How to prevent cramping on filters?

I just saw this video and tried to test it with one of the JUCE filters at 44100Hz and it is cramping a lot when it gets closer to the Nyquist freq(in my case I tried from 10K to 20K). When I try to increase the sample rate(as expected), it disappeared. I saw a few plugins that don’t cramp. I assume that they are using internal oversampling to be able to get beyond the Nyquist freq. I was planning to use the JUCE oversampling to do the same but this means that it will introduce a latency which I don’t want. Do you have any suggestions for solving this issue? oversampling without latency? I tried to create a simple oversampler to solve the issue but it didn’t work as I expected. My solution is something like this:
Let’s say I have 4 samples in my buffer.


I simply create a new buffer that has inBuffer.getNumSamples()*2-1 and then insert the inBuffer with one sample space.
so the new buffer looks like this:

osBuffer {10,0,11,0,12,0,13}.

then I replace the “0” values with the average of the numbers that are near to it.
it becomes :

osBuffer {10, (10+11)/2.0f, 11, (11+12)/2.0f, 12, (12+13)/2.0f, 13}.

osBuffer {10, 10.5f, 11, 11.5f, 12, 12.5f, 13}.

I use this buffer for filtering.
Let’s say the new buffer after filtering is :

osBuffer {23, 44, 75, 32, 66, 788, 123}

after filtering I am deleting the extra samples at the extra indexes from the osBufffer and I am going back to the previous state of the buffer.

osBuffer {23,44, 75, 32, 66, 788, 123}

osBuffer {23, 75, 66, 123}. This method worked fine except for only one point. Sound-wise it works fine, with no latency, and also it is not cramping but somehow it lowers the volume of the total sound and when it gets closer to the Nyquist freq, the gain increases for a few dBs.

Could you please let me know if you have a better way to prevent cramping?

Juce biquads are using the bilinear transform, which leads to this “cramping” near nyquist. Oversampling is a poor solution. To do it properly you need very steep filters and these tend to mess up the phase completely near nyquist + at some point users will complain that they found missing super-high frequencies in their audio while competing products can do it correctly all the way up to nyquist.
The oversampling you describe is a simple fir filter which does not have a the required flat frequency response.

In my opinion the best public resource with a simple-ish non-oversampling solution can be found here:

To sum it up crudely… instead of transforming poles/zeros or coefficients of the biquad filters, the digital filter is built by trying to match an ideal biquad filter (in analog frequency space) using various constraints.


Thank you very much :pray: I will need to work on it a bit :slight_smile:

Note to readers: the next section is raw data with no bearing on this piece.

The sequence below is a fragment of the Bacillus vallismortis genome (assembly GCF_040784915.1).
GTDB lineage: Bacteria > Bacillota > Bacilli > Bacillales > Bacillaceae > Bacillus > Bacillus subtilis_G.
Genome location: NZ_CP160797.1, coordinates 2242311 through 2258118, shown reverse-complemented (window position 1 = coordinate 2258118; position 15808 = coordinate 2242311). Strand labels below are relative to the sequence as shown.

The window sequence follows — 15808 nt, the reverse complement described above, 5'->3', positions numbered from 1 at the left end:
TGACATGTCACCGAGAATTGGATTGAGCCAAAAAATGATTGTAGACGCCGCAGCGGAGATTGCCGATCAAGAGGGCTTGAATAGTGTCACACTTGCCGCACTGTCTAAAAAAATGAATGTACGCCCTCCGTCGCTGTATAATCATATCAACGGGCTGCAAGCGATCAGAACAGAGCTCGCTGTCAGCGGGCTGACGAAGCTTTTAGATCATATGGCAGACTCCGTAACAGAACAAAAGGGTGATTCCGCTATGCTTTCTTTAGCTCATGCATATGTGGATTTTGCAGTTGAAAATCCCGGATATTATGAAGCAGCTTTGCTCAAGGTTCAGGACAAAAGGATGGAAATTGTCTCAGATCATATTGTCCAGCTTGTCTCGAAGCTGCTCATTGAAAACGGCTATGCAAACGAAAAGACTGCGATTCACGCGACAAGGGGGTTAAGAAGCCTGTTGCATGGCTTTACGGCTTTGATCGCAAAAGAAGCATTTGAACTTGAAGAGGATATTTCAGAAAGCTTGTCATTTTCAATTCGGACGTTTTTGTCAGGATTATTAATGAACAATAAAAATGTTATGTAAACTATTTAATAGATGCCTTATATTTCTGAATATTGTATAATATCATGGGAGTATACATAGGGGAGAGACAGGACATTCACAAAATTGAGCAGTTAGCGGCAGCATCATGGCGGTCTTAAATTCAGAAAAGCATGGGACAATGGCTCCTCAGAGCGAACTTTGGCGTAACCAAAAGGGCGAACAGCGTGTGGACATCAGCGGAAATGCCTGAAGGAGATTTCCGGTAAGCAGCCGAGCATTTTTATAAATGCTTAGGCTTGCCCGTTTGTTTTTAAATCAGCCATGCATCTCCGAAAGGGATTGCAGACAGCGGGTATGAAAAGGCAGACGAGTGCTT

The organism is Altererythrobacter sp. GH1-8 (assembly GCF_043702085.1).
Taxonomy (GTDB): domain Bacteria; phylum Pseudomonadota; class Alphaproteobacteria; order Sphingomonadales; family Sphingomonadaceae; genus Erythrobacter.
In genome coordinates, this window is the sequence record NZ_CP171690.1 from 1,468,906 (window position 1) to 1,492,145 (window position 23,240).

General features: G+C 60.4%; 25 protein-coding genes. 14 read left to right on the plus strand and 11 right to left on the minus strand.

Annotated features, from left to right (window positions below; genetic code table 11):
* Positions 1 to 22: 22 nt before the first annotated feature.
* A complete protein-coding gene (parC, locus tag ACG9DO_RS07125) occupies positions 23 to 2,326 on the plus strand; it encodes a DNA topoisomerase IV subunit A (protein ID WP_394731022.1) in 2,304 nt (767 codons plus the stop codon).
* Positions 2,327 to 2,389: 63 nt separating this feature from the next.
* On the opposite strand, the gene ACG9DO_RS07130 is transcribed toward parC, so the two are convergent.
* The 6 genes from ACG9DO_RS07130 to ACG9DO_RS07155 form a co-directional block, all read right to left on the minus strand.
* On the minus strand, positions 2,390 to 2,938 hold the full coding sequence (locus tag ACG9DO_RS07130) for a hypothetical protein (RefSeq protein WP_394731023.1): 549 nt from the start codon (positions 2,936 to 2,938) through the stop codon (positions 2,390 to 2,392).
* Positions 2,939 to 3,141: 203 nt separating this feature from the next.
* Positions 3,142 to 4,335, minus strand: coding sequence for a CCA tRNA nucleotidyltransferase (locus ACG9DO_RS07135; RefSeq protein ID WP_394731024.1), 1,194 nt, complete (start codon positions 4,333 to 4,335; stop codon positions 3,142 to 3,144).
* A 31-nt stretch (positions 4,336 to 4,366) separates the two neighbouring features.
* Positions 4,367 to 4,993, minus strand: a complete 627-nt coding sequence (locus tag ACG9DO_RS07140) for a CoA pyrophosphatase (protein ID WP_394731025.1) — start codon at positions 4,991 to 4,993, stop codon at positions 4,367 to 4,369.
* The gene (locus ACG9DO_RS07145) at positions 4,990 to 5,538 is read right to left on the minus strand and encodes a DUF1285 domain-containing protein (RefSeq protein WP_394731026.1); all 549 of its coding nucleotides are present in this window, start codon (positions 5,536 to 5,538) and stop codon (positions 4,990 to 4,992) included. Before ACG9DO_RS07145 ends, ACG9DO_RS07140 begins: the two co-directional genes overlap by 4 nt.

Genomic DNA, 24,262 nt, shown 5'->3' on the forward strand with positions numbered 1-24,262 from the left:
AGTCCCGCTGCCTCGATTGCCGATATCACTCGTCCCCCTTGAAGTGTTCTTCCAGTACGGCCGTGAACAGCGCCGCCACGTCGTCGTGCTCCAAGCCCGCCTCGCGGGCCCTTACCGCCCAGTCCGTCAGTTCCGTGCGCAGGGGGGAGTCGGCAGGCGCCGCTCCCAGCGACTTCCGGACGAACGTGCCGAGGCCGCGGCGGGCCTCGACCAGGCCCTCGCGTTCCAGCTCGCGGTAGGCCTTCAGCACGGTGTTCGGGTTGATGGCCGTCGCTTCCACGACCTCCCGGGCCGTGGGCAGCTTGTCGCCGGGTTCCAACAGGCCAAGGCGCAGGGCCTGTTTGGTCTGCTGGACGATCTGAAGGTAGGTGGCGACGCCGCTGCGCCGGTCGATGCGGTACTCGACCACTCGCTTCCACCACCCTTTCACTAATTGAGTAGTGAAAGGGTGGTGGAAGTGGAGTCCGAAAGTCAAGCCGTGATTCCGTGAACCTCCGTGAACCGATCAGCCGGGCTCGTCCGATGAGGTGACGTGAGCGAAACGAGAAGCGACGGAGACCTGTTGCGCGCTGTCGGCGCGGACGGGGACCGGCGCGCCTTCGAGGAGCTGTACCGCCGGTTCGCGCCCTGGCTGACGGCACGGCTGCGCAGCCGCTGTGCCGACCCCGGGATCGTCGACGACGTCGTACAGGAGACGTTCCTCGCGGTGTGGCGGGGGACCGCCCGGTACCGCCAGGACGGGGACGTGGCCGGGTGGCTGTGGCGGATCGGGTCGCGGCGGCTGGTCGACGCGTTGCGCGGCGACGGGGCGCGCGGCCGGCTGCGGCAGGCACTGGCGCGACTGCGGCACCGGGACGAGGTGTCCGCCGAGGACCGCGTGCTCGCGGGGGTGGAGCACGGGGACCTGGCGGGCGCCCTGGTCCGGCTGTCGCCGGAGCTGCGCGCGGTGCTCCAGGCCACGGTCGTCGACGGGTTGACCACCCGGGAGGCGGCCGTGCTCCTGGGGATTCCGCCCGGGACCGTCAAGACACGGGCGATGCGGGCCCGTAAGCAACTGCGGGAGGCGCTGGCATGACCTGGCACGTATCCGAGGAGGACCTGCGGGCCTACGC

So I’ve seen this paper linked in a couple places and decided to give it a spin…

When trying a lowpass I’m getting a filter whose resonance starts rapidly increasing as the cutoff approaches Nyquist, despite using a consistent Q of 0.707. I’ve triple-checked that my coefficient calculations are as described in the paper — is there something I’m missing? (Probably.)

I’ve verified that using the regular BLT coeffs yield the expected result–so it’s not an issue with processing the filter output.

Coefficient calculation for a matched lowpass:

auto w0 = 2.0 * M_PI * (cutoff / (sampleRate * 0.5));
auto q = 1.0 / (2.0 * reso);
auto alpha = q * std::sin(w0);

a1 = -2.0 * std::cos(w0) / (1.0 + alpha);
a2 = (1.0 - alpha) / (1.0 + alpha);

auto f0 = cutoff / sampleRate;
auto freq2 = f0 * f0;
auto fac = (1.0 - freq2) * (1.0 - freq2);

auto r0 = 1.0 + a1 + a2;
auto r1_num = (1.0 - a1 + a2) * freq2;
auto r1_denom = std::sqrt(fac + freq2 / (reso*reso));
auto r1 = r1_num / r1_denom;

b0 = (r0 + r1) / 2.0;
b1 = r0 - b0;
b2 = 0.0;

Without having tested it in combination with your code, I looked up my implementation and the b0/b1/b2 parts seem to be the same. But I have a different way to calculate a1 and a2, I think this comes directly from the matched-Z transform:

  auto tmp = std::exp(-q * w0);
  a1 = -2.0 * tmp;
  if (q <= 1.0) 
    a1 *= std::cos(std::sqrt(1 - q * q) * w0);
    a1 *= std::cosh(std::sqrt(q * q - 1) * w0);  
  a2 = tmp * tmp;

It seems you were using a1 and a2 from the bilinear transform - but the method requires matched-z for the poles to avoid the bilinear cramping.

Ah okay, I was wondering whether my assumption to carry over the a’s from the BLT was correct or not. Either I skimmed some part of the paper that specified this, or I’m simply missing a bigger piece of the puzzle…

Thanks, I will try that out!